Caesar regrouped his forces however, and Vercingetorix marched his army to Alesia, capital and mighty fortress of the Mandubii, while he sent for the rest of the Gaulish tribes to rally there - his greatest mistake. Although an unassailable fortress, it was not large enough to hold enough supplies for Vercingetorix's defenders. Famously, Caesar built a vast ring of defenses around the city, keeping the defenders in, and a second ring behind that to keep reinforcements out. After a fortnight-long siege, Vercingetorix's men close to starving, the Gaulish reinforcements finally arrived. Vercingetorix sallied; but neither force was able to break the siege and they retreated. The next day, famously, Vercingetorix turned himself in and threw his weapons at Caesar's feet. He was was paraded through the streets of Rome in Caesar's triumphal procession, then left to rot in a cell where he was quietly strangled in 44 BCE.
Surprisingly, the Arverni received fairly lenient treatment at Caesar's hands, but by now were reduced to mere subjects of Rome, and they have been a part of whatever larger power controls most of Gaul ever since.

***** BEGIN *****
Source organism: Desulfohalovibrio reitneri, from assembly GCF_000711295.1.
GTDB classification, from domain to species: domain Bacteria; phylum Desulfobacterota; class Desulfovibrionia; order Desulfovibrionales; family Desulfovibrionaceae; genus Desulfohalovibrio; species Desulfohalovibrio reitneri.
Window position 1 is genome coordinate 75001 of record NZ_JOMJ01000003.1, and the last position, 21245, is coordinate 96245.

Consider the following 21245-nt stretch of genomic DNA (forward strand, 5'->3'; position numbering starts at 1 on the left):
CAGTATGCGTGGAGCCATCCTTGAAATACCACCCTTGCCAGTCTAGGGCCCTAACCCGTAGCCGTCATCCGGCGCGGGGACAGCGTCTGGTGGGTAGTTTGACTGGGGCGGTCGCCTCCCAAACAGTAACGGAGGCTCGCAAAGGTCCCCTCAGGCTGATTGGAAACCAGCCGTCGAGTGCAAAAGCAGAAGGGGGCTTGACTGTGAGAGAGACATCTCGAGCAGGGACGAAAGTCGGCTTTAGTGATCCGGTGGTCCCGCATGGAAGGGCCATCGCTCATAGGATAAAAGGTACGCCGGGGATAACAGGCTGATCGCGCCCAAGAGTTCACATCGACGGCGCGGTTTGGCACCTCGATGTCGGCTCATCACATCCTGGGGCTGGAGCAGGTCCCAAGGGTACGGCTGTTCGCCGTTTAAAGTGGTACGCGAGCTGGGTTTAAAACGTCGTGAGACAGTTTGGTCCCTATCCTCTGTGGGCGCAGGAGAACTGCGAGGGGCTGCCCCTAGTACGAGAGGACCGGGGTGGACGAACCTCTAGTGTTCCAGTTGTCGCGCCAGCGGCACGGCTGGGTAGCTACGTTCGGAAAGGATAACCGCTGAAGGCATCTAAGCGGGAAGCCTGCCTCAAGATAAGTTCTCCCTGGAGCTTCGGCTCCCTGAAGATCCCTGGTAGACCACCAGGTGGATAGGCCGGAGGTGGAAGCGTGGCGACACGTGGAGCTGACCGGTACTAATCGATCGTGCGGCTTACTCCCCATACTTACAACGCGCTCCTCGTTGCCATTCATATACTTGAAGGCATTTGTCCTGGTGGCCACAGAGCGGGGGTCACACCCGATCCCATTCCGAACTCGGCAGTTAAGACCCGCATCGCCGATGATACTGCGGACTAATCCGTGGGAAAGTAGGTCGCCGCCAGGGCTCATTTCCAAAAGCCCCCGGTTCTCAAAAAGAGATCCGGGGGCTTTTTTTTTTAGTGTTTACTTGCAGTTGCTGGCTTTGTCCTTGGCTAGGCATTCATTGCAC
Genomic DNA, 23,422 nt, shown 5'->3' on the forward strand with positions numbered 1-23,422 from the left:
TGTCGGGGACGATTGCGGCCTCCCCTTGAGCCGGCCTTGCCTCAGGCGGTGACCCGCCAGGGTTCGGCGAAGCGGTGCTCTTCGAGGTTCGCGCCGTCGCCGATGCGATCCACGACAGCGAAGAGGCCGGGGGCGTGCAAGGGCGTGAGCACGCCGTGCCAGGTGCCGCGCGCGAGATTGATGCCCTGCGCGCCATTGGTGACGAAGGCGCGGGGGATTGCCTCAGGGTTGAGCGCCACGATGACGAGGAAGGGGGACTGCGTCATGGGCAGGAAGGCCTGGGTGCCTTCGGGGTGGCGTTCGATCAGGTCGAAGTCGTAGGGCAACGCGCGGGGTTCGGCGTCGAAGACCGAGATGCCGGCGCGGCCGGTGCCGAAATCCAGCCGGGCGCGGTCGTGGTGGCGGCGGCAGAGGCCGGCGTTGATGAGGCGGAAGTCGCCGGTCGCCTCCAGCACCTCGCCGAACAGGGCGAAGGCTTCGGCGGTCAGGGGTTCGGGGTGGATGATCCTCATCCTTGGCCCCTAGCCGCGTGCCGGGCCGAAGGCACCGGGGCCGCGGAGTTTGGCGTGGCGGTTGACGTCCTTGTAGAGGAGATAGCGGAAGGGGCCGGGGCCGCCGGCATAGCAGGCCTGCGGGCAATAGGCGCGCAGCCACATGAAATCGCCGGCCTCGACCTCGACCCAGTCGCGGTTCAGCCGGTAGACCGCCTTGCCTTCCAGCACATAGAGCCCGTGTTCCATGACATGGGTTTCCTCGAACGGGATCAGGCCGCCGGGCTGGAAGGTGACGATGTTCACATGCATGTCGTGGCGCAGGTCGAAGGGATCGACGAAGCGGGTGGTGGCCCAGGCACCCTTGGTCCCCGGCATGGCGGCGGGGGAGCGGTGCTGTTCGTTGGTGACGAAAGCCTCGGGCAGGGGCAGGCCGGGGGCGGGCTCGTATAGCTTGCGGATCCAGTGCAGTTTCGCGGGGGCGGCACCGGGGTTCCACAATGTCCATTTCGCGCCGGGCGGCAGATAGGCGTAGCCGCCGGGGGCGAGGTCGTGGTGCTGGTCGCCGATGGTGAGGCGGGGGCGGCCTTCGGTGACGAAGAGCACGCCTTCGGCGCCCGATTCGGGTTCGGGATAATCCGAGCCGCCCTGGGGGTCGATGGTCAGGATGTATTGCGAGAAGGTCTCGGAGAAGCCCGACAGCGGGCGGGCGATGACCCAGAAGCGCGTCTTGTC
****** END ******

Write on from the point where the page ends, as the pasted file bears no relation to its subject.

Even so, they cast a long shadow. It must be said, until the 19th century the Gauls were more or less a forgotten people; historians bickered over details of origin myths tracing the earliest inhabitants of France to Troy, and, rather like how England continues to do to this day, counted French history to really begin with the invasions of the Germanic tribes after the fall of the Roman Empire. But in 1828, a man named Amédée Thierry published a book called "The History of the Gaulish since the most distant times"; from thereon France's recognition of its Iron Age heritage has really taken off.
In 1866, Emperor of France Napoleon III commissioned a statue of Vercingetorix, seven metres tall, to be built on the site of Alesia. The inscription on its base reads:
La Gaule unie
Formant une seule nation
Animée d’un même esprit,
Peut défier l’Univers
- Ancient Battles; Arverni Kingdom